Kolkata: In the din created by consecutive arrests of two Trinamool Congress MPs by the Central Bureau of Investigation (CBI) and a furious Mamata Banerjee’s demand for the arrest of Narendra Modi, many have forgotten that Mamata was one of the very few political leaders in India, who had congratulated Modi after his victory in Gujarat assembly elections following the communal riots.
This correspondent, then almost a cub reporter and his senses still not immune to the darker aspects of political ambitions, had asked Mamata why she had chosen to send Modi a bunch of roses when almost the entire political class was condemning him for the Gujarat riots.
“I want to remove the CPI (M) from power in West Bengal and to do that, I will not hesitate to join hands even with the devil,” she had said in a steely voice that had silenced everyone present in the room.
But that was more than two decades ago. She has now ascended the throne in Bengal and has “reduced the CPI (M) to the footnotes of history,” as her senior leaders say. To do it, she “joined hands with the devil,” not once but repeatedly.
Both the BJP and the Congress are devils – she has said many times in her close circles and she has never dithered to embrace them and then dump them again and again in her journey to power.
Now that her power is secured in West Bengal, Mamata is eager to play a central role in national politics.
Will she join hands with the Congress? Well, she already has.
Will she dump the Congress and make friends with the BJP in future? “In politics, no one can predict the future. For the present, BJP is our main enemy and Didi is playing a central role in uniting the entire Opposition against Modi. Just wait and watch,” is how a senior minister in her Cabinet explained the unfolding political drama.
The Love-Hate Journey to Power
In her journey to power, Mamata made her first big and somewhat risky step forward by quitting the Congress, splitting the party in West Bengal and forming the Trinamool Congress in 1997. This might not have happened had P.V. Narasimha Rao agreed to make her the Congress chief in Bengal, which she was demanding for at least two years.
Always on good terms with both Atal Bihari Vajpayee and L.K. Advani, Mamata joined the BJP-led NDA and became the first woman Railways minister. When the Opposition criticised that she was acting more like a Railways Minister of West Bengal, she simply ignored them and introduced new trains and projects for her state. Her target was the 2001 assembly polls.
During those days, the BJP was nothing more than a fringe organisation in the state. So, as soon as the Tehelka scam erupted, she dumped the BJP, joined hands with the Congress again and fought the assembly polls. It turned out to be one of her worst performances.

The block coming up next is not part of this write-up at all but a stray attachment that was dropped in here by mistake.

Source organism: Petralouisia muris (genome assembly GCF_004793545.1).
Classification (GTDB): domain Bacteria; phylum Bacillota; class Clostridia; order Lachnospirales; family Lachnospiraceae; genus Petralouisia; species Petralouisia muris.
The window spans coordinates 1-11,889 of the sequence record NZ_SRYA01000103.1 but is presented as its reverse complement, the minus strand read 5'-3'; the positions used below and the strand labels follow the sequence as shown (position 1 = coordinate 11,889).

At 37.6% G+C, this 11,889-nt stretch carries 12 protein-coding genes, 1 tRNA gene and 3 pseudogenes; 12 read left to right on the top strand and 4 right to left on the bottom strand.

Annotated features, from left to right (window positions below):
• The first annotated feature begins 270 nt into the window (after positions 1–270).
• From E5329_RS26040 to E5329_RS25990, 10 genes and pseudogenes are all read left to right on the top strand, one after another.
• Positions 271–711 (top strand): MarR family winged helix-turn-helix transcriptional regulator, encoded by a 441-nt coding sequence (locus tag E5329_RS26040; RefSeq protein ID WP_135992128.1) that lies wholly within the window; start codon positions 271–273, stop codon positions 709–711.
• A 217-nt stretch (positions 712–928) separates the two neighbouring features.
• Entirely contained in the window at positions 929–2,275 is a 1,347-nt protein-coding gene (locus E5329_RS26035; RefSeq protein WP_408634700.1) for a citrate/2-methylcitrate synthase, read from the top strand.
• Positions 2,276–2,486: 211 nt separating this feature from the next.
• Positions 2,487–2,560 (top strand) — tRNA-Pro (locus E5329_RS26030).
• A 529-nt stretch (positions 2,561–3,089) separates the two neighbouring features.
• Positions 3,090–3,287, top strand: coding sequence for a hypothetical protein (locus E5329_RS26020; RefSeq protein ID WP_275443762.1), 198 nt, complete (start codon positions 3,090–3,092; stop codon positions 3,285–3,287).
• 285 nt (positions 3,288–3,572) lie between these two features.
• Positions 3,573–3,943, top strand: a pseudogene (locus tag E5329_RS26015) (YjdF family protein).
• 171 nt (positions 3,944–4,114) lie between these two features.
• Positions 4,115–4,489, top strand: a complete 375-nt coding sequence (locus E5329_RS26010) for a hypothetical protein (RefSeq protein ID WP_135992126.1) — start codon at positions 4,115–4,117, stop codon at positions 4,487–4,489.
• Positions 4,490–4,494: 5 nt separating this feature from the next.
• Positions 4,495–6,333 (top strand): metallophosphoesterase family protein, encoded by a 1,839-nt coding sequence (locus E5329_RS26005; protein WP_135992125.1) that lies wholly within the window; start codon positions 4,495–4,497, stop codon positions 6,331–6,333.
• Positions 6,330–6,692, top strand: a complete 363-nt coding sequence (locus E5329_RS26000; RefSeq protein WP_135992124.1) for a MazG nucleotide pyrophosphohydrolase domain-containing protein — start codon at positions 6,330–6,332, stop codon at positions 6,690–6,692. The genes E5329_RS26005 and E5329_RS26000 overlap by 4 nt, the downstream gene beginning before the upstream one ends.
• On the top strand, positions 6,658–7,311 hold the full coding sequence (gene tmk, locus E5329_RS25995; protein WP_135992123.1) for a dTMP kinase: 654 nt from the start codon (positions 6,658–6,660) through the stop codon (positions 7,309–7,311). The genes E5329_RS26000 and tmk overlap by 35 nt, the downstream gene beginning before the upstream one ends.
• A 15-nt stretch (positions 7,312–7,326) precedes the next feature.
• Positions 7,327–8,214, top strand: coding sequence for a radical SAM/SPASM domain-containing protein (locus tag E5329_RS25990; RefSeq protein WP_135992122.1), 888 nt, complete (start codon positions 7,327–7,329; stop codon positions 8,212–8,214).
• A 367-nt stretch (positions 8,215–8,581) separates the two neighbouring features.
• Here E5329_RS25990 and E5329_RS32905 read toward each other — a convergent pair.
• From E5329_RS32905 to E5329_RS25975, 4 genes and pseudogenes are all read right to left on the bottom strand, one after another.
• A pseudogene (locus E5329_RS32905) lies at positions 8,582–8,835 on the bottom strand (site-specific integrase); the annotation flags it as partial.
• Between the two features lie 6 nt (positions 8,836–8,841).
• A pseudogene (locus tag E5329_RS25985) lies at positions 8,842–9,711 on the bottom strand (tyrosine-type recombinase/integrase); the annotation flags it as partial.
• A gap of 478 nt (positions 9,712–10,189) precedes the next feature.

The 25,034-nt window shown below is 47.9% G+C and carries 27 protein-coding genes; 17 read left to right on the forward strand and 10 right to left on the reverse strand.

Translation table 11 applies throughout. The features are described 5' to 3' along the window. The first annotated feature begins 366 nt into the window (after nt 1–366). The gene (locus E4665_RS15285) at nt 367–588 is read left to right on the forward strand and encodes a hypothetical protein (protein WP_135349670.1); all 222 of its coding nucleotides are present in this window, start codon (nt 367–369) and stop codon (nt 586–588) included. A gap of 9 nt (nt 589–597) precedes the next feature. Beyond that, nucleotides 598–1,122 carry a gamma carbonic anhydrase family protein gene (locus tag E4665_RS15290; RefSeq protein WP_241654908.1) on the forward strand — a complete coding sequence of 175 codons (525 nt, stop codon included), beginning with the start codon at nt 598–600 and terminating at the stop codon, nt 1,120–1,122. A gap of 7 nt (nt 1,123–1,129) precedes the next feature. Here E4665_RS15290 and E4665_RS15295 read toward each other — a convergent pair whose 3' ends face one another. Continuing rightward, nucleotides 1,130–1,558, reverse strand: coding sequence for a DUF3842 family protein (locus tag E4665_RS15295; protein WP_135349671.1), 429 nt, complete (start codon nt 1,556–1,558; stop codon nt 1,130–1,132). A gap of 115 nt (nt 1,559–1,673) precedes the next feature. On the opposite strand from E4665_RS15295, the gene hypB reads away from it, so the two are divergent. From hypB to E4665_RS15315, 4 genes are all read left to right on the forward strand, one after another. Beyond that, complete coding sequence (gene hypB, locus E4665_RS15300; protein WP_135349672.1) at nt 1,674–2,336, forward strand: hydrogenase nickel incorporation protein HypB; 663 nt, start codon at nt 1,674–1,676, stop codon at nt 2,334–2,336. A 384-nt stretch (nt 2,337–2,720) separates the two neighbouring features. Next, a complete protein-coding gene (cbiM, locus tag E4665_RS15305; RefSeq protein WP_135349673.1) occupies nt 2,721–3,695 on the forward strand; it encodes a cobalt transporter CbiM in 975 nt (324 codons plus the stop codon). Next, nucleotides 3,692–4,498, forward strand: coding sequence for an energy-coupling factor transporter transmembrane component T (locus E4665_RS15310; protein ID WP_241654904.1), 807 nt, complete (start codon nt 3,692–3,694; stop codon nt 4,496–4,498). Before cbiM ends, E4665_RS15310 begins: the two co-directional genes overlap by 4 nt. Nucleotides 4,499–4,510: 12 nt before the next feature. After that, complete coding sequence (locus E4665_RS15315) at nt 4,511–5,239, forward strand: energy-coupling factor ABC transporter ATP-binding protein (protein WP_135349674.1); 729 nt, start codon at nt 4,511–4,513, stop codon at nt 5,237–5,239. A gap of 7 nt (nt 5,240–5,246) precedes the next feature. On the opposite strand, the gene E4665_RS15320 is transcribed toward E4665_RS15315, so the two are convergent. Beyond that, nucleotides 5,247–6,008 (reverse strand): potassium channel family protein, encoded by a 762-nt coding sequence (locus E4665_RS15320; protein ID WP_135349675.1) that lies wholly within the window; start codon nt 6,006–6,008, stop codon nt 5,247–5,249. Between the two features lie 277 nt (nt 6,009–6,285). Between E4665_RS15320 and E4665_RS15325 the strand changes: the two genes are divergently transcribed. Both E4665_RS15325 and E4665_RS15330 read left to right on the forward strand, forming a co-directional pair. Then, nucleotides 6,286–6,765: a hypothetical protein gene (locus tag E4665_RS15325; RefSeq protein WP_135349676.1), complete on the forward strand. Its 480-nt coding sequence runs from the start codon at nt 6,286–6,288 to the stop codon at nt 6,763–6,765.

So Mamata lost no time in warming up to the BJP leaders again – particularly Advani and some other senior leaders, who are now in the Modi cabinet. In 2004, she went back to NDA and became the coal and mines minister.
But her close associates – some inside Trinamool and others, interestingly, from some strongly anti-CPI(M) fringe Left organisations – were trying to convince her for quite some time, that unless she distanced herself from the BJP, the nearly 28 per cent minority votes in Bengal would not come to her kitty and she would never come even close to power. She realised this the hard way.
In 2005 she lost the prestigious Kolkata Municipal Corporation election and in 2006 she got only 35 of the 294 seats in the assembly polls.
At this point, Mamata decided to change course and took full advantage of the changing political situation in the state.
During her “anti-land acquisition movement”, first in Singur and then in Nandigram, her party sent a clear message that only the land belonging to the Muslim community was being acquired by the Buddhadeb Bhattacharjee government. Mamata and not the Left was the new messiah of the minorities. The huge success of the two struggles finally made her the chief minister of West Bengal.
In the first five years in power, the Trinamool’s primary objective was to reduce both the Left and the Congress to political non-entities. Having successfully done that she is now eyeing Delhi.
Demonitistion and the consequent coming together of the Opposition present her with a unique opportunity.
Arrest of her two MPs Tapas Paul and Sudip Bandyopadhyay has created a public perception that she is being targeted by the BJP because she is the most vociferous voice against demonetisation, Trinamool leaders say insisting that this will only catapult her to the centre stage of national politics.
“The arrests have come as a boon in disguise,” a senior Trinamool leader said, chuckling, over phone late on Tuesday night.
(The writer is a senior journalist based in Kolkata)